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Tree Syrup
3/26/2020 3:19:30 PM
We are still here at 1729 Kane St, when we are not at the garden. Planting season is hard upon us. So we are very busy. Our recent late Winter activity has been collecting tree sap to make tree syrup. This year we collected around 40 gallons of sap from three trees, a Norway maple, a red maple and an ash leaf maple... AKA Box Elder. The flavor is a little different from the traditional Sugar Maple, but very tasty.
Plant "discoveries" by Raymond
1/22/2020 2:57:56 PM
by Raymond

Joe-Pye, Eutrochium maculatum,  also commonly known as gravel root. We have had this plant growing in one of our gray water beds for several years. Last year going into late summer and fall it looked like a number of Joe-Pye seedlings were coming up in several locations around the yard. I was not comfortable in my plant identification because the young plants had a different leaf count. So I was eagerly awaiting their return this past Spring and began to despair for that I was not seeing them return. I began to fear the -35 degree nights in February had done them in. Finally the old cluster of stalks started to return and the new plants came up… and up. There were more than we wanted in different areas of the lawn and became a question of where to let them grow. The young plants seem to transplant fairly readily so I will continue to refine where they are allowed to grow. 
I found that making a tea of Joe-Pye leaf or root, golden rod and Canadian Horseweed seemed to be calming for my overactive bladder. More on that and Canadian Horseweed another plant “discovery” for me last year.
January 16, 2020 A friend with cancer
1/16/2020 4:15:24 PM

I have recently been working with several client-friends who have Western medical diagnoses of cancer. Each person has a different particular type of cancer, but in each person's case I encounter a similar gap between standard medical treatment planning and my herbal/holistic nutrition/Ayurvedic perspective. This happens so regularly that I am no longer dismayed or frustrated, because together we all have gotten a lot more practice helping people sort out the tools at hand and deciding which ones are best to combine and apply to their health goals. I am more of a family practice herbalist though, not a cancer specialist. So each friend and each diagnosis and each question sends me back to the books and the research and the notes from my medical, nursing and herb trainings and teachers. And back to the foods and herbs themselves.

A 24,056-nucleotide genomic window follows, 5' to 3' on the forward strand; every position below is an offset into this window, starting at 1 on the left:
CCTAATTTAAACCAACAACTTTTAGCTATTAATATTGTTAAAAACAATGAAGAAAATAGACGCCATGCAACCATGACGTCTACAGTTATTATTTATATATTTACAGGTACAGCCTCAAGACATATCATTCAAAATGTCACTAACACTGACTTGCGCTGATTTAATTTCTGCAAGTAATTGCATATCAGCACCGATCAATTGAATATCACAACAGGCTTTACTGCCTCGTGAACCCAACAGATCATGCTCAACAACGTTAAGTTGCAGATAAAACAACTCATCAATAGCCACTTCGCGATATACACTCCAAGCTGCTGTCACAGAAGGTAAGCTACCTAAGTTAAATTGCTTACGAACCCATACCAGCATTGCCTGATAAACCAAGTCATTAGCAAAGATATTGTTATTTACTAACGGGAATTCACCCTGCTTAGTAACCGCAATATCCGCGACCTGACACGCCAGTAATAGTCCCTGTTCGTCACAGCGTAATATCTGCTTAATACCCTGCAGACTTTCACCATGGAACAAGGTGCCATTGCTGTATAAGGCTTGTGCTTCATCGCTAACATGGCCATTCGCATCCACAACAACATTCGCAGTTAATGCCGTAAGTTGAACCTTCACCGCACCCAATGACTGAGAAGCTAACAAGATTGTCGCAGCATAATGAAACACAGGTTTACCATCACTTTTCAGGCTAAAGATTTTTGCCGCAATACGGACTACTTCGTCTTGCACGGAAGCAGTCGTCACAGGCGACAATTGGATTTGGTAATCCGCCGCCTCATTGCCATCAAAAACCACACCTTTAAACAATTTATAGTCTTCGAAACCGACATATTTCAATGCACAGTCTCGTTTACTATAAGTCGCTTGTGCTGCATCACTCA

For example, my friend has a recent diagnosis of endometrial cancer, “Stage 3”. She called me and asked, “That's bad, right?” For part of this question, standard medical resources has detailed information. Refer below to the American Cancer Society's specific criteria for staging endometrial cancer.



Standard medical thinking is, I think, appropriately less specific about those all-important questions, how do I stay alive and healthy and enjoying life, and what are the measures most likely to increase that possibility? With any person and any living tissues, it isn't possibly to predict exactly what will happen with any treatment option over time.



On reading the standard literature, it seems that “Stage 3” needs further definitions, and cross-referencing with other evaluation criteria. So I would have that as first questions for my oncologist. I would not be surprised if hormone replacement prescriptions, chemotherapy and/or radiation are recommended. But I also read things that make me think, “File in brain under possible integrated nutritional and herbal treatment”. Here are areas where my knowledge base might add to the effectiveness of any treatment program:

  • endometrial cancer is linked to PCOS (polycystic ovarian syndrome) which can be associated with metabolic syndrome. This ecology of diagnoses can be gently and effectively treated over time with nutritional improvements and supportive herbs that address both inflammation and the coordinated functions of liver and pancreas in controlling blood sugar and related metabolic products.